Kevin Carrothers, Marvin Del Rios, John Yi, and Adron Robinson discuss cross-cultural ministry challenges and opportunities.

IB: Are there questions you ask yourself about particular ministries or outreaches to keep from trying to do everything all the time?

Kevin Carrothers: I think it’s okay to say we are a small church. As a small church, we can’t do what a megachurch does. That doesn’t mean we can’t still have influence. We have to say, and I think John used the word niche earlier, what is the niche? What are going to be the definable core values of the church?

Yi: We cannot be all things to all the needs. One response to that is that we pray for more laborers, but I think God really has given us more laborers in the field than we are recognizing. In Mt. Prospect, there are folks that speak 10 different Eastern European languages near us, a whole bunch of folks from various parts of India, Central and South America, Asians; we can’t learn all those languages to speak to them, but we know there are people in our community that do know those languages and are believers, and there are churches that have some of those people groups in their congregations already.

That’s one of the reasons we try to partner with our neighboring churches, even if they are not all Southern Baptist. We have to appreciate that those are Gospel-preaching brothers too, and we are going to spend a lot of time with them in the kingdom of God, so we better start doing it.

Del Rios: There’s the key word right there, kingdom. It’s God’s kingdom.

IB: Have you ever failed at a cross-cultural ministry attempt?

Yi: I can think of one particular failure that was really my preconceived notions about what would be okay or acceptable or most relevant for our community. We don’t see a lot of it in Illinois, but in the South there are a lot of churches that still have youth choirs. I remember the first youth choir that called us and wanted to come as a mission team to Maywood. I was really reluctant to even take them, because they really wanted to do a show in Maywood and they were from an affluent, white suburb. I’m thinking, “Well, okay, we need the help.” They arrived and did a show at Navy Pier one night. I went out there to check them out and one of the elements of their show was a rap. I’m thinking, “Oh, no. I hope they don’t do the rap in Maywood because we have serious rappers in our town and if they try to do it, they might get laughed out of there.”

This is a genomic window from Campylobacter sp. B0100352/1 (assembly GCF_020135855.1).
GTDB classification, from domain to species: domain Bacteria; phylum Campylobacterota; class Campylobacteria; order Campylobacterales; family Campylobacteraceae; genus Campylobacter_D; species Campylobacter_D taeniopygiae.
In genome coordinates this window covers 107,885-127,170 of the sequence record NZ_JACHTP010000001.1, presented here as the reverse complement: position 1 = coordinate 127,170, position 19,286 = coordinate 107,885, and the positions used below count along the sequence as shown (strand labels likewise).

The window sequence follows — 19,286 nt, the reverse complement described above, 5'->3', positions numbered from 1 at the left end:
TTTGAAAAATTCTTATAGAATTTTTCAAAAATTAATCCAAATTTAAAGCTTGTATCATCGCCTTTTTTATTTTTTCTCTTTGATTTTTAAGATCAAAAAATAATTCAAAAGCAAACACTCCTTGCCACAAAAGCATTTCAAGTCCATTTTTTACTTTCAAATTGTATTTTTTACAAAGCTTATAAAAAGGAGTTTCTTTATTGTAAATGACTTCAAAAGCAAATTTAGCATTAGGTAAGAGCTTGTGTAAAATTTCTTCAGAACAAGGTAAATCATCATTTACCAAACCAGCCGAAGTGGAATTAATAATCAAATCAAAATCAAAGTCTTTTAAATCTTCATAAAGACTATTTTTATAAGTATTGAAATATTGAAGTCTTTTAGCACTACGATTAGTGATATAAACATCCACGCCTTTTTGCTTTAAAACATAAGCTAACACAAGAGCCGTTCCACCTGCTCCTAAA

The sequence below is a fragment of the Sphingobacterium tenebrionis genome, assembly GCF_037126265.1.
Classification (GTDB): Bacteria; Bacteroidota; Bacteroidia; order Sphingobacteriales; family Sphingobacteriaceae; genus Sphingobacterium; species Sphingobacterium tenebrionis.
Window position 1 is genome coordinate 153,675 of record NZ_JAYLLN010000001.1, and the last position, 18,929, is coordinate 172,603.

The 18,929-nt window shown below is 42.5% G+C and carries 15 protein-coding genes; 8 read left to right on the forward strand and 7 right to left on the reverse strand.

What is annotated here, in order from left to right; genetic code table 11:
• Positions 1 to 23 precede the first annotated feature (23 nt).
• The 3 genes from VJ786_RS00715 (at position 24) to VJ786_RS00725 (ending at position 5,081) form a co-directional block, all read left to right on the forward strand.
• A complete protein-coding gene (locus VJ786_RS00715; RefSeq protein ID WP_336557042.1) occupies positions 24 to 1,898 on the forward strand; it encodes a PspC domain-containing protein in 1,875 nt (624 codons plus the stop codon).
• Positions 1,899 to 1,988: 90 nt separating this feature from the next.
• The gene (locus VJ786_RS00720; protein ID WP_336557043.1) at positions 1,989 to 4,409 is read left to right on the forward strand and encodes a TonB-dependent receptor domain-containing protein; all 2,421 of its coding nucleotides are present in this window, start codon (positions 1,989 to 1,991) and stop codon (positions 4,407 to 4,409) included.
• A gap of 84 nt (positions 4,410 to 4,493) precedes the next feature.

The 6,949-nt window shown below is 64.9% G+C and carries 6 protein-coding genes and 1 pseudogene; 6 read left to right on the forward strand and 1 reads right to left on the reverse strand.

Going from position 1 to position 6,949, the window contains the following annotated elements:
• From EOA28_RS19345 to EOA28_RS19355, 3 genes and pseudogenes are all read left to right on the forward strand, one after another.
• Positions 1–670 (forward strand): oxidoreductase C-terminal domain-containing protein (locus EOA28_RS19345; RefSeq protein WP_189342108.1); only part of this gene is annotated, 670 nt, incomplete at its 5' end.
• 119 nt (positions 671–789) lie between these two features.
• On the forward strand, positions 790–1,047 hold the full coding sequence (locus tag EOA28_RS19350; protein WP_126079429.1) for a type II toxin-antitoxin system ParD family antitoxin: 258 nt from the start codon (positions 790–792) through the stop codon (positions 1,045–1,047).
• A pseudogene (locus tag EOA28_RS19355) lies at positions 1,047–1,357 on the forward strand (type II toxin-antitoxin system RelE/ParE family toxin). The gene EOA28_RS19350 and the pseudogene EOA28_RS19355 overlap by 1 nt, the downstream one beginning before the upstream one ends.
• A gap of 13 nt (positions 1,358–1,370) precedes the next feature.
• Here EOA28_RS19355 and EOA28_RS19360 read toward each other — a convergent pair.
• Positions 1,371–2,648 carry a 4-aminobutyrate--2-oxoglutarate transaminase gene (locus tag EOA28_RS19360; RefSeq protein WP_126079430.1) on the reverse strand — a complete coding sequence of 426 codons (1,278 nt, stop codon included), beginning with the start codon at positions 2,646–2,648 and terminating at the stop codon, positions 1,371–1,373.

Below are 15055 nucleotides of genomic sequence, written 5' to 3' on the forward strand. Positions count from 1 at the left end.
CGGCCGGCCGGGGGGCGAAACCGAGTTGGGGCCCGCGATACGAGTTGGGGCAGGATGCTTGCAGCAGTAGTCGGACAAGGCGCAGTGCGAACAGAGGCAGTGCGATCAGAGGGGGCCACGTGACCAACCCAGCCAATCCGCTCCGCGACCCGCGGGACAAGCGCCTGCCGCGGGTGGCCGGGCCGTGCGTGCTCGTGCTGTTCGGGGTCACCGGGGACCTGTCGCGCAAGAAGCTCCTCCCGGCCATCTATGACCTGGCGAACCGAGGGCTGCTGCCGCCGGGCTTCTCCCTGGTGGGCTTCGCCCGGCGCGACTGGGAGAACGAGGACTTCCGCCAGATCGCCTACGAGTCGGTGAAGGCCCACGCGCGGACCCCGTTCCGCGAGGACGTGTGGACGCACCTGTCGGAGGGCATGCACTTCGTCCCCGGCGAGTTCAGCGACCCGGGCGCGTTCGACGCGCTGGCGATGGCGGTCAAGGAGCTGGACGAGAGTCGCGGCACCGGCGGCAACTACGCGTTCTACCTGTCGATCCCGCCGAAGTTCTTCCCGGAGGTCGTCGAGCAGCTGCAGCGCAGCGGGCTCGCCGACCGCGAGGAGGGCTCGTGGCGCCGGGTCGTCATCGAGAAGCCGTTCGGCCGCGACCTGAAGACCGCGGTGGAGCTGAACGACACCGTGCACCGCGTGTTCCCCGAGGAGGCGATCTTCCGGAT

I had this preconceived notion that it was going to totally fail. But they did it in public in a park with 300 people in the community out there, and everybody was going crazy. They just loved it. The failure was my preconceived notion that I know what black people want or what my neighbors want and this is not it, but they thought it was the most awesome thing they ever saw.

Carrothers (laughing): If you invited me to rap, they would laugh me out of there.

IB: What from your ministry experience would you say to encourage pastors and churches who are seeking to cross cultures for the sake of the gospel?

Yi: Now I love having youth choirs come because of the variety of things they do to be creative and it’s just fun. I’ve never had a youth choir that was a fail.

Del Rios: Food is a big link in the Hispanic community. And it is more that they want to show you, especially the first generation. They want to show you their culture. They want to show you their homemade food. That means fast all day and go over there, and then they will start making a plate for you to take home.  That’s one thing that has worked very well. I just go in there and let them show me everything, not just go in there and preach.

Adron Robinson: Whatever culture you’re going to engage, it’s going to begin with relationships. Start a relationship with a pastor in a different culture. Talk to him about how to engage his culture. Also, it has to be done in love. You have to lead in love. Everybody wants love and needs love. Going back to John 13:35, when people see love, it will break down barriers.

There’s nothing that can’t be reconciled at the cross. You don’t have to agree on everything as long as we agree that the gospel comes first.

Read the Illinois Baptist online

Bringing down walls

ib2newseditor —  September 26, 2016